Juneteenth: A Conversation with Dr. Jelani Cobb

Published July 11, 2022 | 4 min read

In honor of Juneteenth, RBC hosted an event with Historian and Peabody Award-winning journalist Dr. Jelani Cobb, who led an insightful discussion on the significance of the holiday.

Juneteenth: An “asterisk” of the Emancipation Proclamation

Dr. Jelani Cobb

Juneteenth, a combination of the words “June” and “nineteenth,” celebrates the end of slavery in the United States. In 1863, during the American Civil War, President Abraham Lincoln issued the Emancipation Proclamation, which declared more than three million enslaved people living in the Confederate states to be free. More than two years would pass before the news reached African Americans living in Texas.

It was not until Union soldiers arrived in Galveston, Texas, on June 19, 1865, that some of the state’s residents finally learned that slavery had been abolished. Juneteenth is a day to focus on the emancipation of enslaved people in the United States, serving as a reminder that it took a Civil War to legally end slavery in this country.

Before it was proclaimed a federal holiday in 2021, Juneteenth was celebrated primarily by African Americans in Texas, with African Americans in other states joining in a few years later, making it an annual tradition for many.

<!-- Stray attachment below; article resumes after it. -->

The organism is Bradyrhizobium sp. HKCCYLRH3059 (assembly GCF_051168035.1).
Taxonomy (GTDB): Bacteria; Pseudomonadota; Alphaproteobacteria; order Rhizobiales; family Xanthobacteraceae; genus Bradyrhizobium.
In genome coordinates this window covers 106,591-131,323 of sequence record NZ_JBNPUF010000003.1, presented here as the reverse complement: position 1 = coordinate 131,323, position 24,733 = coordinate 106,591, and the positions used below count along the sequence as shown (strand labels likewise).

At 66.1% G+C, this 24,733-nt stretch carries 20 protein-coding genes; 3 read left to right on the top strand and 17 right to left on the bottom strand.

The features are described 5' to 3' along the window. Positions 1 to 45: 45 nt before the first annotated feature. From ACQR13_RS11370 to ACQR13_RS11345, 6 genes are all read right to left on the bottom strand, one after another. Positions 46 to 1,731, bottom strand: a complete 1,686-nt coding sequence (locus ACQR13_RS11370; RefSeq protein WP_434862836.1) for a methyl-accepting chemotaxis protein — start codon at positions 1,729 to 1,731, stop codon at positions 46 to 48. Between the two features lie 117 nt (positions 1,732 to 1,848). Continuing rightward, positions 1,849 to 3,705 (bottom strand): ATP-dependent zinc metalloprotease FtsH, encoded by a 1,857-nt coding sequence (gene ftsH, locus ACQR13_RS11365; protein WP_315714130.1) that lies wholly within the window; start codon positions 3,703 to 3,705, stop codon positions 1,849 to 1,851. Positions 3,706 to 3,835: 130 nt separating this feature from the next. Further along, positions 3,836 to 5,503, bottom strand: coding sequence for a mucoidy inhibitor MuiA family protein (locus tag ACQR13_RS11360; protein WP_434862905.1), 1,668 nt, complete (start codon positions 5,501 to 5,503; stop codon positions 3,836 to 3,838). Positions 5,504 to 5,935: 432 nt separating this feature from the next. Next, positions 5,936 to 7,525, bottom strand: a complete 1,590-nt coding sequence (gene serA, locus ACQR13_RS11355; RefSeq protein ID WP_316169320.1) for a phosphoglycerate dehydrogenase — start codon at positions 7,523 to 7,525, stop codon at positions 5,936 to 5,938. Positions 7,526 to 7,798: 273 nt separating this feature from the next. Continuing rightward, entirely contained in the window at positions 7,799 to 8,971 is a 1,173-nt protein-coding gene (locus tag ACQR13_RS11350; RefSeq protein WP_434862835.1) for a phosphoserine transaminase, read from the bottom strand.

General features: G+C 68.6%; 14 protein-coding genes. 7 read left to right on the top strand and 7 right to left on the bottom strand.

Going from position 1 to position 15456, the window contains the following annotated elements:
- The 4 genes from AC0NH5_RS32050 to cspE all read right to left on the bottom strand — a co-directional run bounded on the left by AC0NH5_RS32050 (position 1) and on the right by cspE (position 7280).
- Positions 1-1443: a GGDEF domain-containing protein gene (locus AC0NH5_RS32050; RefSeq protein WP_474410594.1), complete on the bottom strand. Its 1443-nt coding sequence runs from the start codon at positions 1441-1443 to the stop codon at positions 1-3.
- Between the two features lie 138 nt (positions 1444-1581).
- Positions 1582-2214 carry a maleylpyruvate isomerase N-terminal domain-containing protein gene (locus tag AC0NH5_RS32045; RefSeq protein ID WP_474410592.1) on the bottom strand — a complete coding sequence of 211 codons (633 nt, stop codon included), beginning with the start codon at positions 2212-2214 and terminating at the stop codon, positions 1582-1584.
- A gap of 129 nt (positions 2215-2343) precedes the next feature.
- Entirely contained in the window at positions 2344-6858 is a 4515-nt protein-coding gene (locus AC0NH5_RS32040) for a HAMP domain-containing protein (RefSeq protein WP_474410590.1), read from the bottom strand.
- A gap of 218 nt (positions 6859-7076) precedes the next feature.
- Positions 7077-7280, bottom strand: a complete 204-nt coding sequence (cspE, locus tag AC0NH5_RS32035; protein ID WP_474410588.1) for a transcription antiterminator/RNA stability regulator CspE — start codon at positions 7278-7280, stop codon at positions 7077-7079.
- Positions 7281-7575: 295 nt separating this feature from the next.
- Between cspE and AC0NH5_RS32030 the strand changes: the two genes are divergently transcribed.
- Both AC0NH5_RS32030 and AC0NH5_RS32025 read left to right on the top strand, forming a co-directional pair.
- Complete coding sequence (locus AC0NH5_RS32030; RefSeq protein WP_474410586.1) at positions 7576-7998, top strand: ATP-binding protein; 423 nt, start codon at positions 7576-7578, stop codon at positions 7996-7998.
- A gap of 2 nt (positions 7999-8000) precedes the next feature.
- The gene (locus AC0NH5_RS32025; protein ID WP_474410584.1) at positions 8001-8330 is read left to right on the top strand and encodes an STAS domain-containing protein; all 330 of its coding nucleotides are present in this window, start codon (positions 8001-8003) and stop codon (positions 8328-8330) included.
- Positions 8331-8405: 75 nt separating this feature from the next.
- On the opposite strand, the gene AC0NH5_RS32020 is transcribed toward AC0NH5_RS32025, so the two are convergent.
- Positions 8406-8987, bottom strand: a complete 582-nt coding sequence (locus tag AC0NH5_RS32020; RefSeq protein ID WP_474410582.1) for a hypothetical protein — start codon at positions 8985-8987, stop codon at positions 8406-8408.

Dr. Cobb believes there’s an implicit problem with the celebration of Juneteenth. Because people were told about the Emancipation Proclamation two and a half years after it was issued, we tend to think of Juneteenth as an outlier or “asterisk” of the Emancipation Proclamation.

“Whenever there was emancipation, there were schemes and attempts to undermine the newly found freedom of those enslaved. Texas was not unique to the former Confederacy states and the states of the former Confederacy were not unique to the U.S.,” he said.

Existing between freedom and enslavement

Enslaved people lived in the “gray” zone between freedom and enslavement, particularly during the Civil War, because emancipation in the Northern U.S. was not as clear cut as one might think, said Dr. Cobb.

In fact, one of the “asterisks” of history is that the British offered freedom to any enslaved person who abandoned the colonists’ side and took arms against their former enslavers, he said. “There were more African Americans fighting on the side of the British during the Revolution than those fighting on the side of the colonists,” he said.

In the aftermath of the Revolution, as the Northern U.S. passed laws ending the practice of slavery, Dr. Cobb said a “gradual” emancipation took place for slaves in states once they reached a certain age. But the “cold, economic logic” of slavery prompted a tide of sales of slaves at “discounts” to states such as South or North Carolina. 

“In financial terms, if you owned a large asset that would have no monetary value on January 1st of next year, you would likely sell that asset …that’s exactly what happened with slaves in the Northern U.S.” he said.

“Juneteenth is a day of learning in which we fearlessly engage with our history and recognize its implications for the present as our best hope for paving a new path for ourselves in the future.”

- Dr. Jelani Cobb

Creating a paradoxical situation for slavery